"I want to talk about the war we're in," the President of the United States said in Cleveland, and then he sighed, an exhausted ahhhhh. "I didn't want to be a war President," he continued, and the stage was set for George W. Bush to say something real as the Senate was beginning debate, yet again, on motions to start a withdrawal from Iraq. But George W. Bush has demonstrated only an intermittent relationship with reality about Iraq. He has trotted out the same old ironclad abstractions--"Our enemies will stop at nothing ..." and "Freedom is God's gift to man"--for four years. Recently, in his desperation, starting with his speech at the Naval War College on June 28, he has been telling an outright lie, and he repeated it now, awkwardly, in Cleveland: "The same people that attacked us on September the 11th is the crowd that is now bombing people, killing innocent men, women and children, many of whom are Muslims, trying to stop the advance of a system based upon liberty."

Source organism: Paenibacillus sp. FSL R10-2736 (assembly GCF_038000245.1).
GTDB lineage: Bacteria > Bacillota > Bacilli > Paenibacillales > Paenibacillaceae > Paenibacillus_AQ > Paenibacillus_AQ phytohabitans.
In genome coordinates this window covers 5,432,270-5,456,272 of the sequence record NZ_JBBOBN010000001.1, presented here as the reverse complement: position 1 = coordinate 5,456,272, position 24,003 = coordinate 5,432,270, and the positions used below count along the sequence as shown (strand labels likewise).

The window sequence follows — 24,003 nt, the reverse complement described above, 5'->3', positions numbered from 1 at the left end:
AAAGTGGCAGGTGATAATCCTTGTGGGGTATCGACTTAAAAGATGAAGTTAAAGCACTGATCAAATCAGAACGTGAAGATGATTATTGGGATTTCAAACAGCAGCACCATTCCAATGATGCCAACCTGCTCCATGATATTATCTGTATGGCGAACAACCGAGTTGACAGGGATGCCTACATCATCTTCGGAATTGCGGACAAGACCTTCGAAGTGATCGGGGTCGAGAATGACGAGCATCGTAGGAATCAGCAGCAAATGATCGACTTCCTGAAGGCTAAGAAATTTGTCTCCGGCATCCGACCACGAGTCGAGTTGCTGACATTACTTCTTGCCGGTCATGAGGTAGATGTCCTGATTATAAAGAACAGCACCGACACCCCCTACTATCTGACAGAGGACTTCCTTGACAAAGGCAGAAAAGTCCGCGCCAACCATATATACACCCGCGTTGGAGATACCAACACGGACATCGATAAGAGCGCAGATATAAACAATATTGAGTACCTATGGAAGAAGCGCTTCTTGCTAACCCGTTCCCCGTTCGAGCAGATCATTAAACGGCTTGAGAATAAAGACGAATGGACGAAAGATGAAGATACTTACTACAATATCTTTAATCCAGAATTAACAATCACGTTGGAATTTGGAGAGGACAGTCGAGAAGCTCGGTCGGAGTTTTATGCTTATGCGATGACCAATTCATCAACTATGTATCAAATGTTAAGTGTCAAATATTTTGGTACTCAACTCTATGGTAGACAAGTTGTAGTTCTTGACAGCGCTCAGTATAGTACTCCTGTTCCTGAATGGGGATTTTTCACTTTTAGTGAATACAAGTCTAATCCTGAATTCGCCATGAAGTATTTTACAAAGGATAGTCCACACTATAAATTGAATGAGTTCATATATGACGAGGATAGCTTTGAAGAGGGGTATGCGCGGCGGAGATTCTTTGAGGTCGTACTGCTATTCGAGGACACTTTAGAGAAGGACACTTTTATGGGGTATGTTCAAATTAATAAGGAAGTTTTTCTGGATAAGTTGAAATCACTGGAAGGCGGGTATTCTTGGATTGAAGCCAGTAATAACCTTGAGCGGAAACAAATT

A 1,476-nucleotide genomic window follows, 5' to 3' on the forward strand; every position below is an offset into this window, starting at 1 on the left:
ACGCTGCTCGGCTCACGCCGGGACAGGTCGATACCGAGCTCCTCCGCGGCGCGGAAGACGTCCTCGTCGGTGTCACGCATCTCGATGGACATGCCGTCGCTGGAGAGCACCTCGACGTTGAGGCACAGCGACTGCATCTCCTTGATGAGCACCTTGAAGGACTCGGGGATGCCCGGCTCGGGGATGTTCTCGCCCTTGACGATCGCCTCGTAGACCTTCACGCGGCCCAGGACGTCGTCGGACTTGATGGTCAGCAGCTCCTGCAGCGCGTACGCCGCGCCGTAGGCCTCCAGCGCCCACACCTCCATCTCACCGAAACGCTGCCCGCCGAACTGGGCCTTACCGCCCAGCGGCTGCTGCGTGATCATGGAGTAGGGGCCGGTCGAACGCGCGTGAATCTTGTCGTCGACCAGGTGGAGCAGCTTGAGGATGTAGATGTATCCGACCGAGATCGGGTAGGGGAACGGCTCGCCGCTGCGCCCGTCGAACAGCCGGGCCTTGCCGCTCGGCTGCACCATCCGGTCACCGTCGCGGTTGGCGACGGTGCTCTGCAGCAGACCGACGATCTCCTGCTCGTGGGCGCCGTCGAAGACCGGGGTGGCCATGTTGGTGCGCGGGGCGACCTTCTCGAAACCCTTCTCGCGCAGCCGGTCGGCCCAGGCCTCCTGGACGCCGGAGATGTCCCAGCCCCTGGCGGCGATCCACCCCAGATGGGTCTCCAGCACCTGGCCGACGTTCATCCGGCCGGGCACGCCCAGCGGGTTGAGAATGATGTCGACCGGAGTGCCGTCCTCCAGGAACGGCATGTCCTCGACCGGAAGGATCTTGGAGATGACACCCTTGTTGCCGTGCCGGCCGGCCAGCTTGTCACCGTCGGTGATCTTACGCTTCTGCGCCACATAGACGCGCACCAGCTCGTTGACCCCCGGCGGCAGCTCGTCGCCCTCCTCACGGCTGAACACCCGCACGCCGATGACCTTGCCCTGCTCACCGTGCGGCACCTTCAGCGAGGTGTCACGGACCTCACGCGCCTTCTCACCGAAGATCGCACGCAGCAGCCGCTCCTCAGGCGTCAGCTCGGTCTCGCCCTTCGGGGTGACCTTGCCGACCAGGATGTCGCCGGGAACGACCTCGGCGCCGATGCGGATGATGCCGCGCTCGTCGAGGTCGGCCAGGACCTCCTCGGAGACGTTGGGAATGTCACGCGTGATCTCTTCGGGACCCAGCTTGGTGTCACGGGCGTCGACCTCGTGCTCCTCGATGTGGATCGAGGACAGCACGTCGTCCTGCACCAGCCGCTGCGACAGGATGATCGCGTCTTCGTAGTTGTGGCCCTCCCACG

That is not true. The group doing the most spectacular bombings in Iraq was named al-Qaeda in Mesopotamia by its founder, Abu Mousab al-Zarqawi, now deceased, in an attempt to aggrandize his reputation in jihadi-world. It is a sliver group, representing no more than 5% of the Sunni insurgency. It shares a philosophy, but not much else, with the real al-Qaeda, which operates out of Pakistan. In fact, al-Qaeda in Mesopotamia has been criticized in the past by the operational director of the real al-Qaeda, Ayman al-Zawahiri, for its wanton carnage directed at Muslims. Bush's lie, which assumes a lack of knowledge on the part of the American people, was compounded by an outrageous bit of spin: "We just started [the surge]," the President said. General David Petraeus "got all the troops there a couple of weeks ago." In fact, Operation Fardh al-Qanoon, the military effort to secure Baghdad, has been going on since February.